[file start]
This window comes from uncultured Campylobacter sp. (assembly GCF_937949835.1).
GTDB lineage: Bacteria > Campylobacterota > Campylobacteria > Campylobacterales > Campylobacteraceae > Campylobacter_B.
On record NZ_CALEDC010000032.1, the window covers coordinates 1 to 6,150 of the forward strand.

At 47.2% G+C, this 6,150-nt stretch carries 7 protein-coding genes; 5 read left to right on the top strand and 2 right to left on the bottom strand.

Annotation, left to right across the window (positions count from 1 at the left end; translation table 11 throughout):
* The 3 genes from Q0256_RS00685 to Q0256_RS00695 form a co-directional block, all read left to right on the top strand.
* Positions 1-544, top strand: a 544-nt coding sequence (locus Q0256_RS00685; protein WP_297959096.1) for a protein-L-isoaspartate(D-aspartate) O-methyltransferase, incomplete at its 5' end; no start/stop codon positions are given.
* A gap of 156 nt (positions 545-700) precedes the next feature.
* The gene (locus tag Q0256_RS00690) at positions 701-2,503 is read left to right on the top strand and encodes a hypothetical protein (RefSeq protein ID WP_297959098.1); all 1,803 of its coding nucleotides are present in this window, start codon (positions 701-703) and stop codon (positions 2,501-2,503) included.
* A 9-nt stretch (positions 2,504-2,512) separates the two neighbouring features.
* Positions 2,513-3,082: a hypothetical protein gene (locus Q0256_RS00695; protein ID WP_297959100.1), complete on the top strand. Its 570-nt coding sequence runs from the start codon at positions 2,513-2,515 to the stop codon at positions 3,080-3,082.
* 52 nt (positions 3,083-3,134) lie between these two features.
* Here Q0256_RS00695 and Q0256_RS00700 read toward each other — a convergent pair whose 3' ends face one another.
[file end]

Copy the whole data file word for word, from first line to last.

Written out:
This window comes from uncultured Campylobacter sp. (assembly GCF_937949835.1).
GTDB lineage: Bacteria > Campylobacterota > Campylobacteria > Campylobacterales > Campylobacteraceae > Campylobacter_B.
On record NZ_CALEDC010000032.1, the window covers coordinates 1 to 6,150 of the forward strand.

At 47.2% G+C, this 6,150-nt stretch carries 7 protein-coding genes; 5 read left to right on the top strand and 2 right to left on the bottom strand.

Annotation, left to right across the window (positions count from 1 at the left end; translation table 11 throughout):
* The 3 genes from Q0256_RS00685 to Q0256_RS00695 form a co-directional block, all read left to right on the top strand.
* Positions 1-544, top strand: a 544-nt coding sequence (locus Q0256_RS00685; protein WP_297959096.1) for a protein-L-isoaspartate(D-aspartate) O-methyltransferase, incomplete at its 5' end; no start/stop codon positions are given.
* A gap of 156 nt (positions 545-700) precedes the next feature.
* The gene (locus tag Q0256_RS00690) at positions 701-2,503 is read left to right on the top strand and encodes a hypothetical protein (RefSeq protein ID WP_297959098.1); all 1,803 of its coding nucleotides are present in this window, start codon (positions 701-703) and stop codon (positions 2,501-2,503) included.
* A 9-nt stretch (positions 2,504-2,512) separates the two neighbouring features.
* Positions 2,513-3,082: a hypothetical protein gene (locus Q0256_RS00695; protein ID WP_297959100.1), complete on the top strand. Its 570-nt coding sequence runs from the start codon at positions 2,513-2,515 to the stop codon at positions 3,080-3,082.
* 52 nt (positions 3,083-3,134) lie between these two features.
* Here Q0256_RS00695 and Q0256_RS00700 read toward each other — a convergent pair whose 3' ends face one another.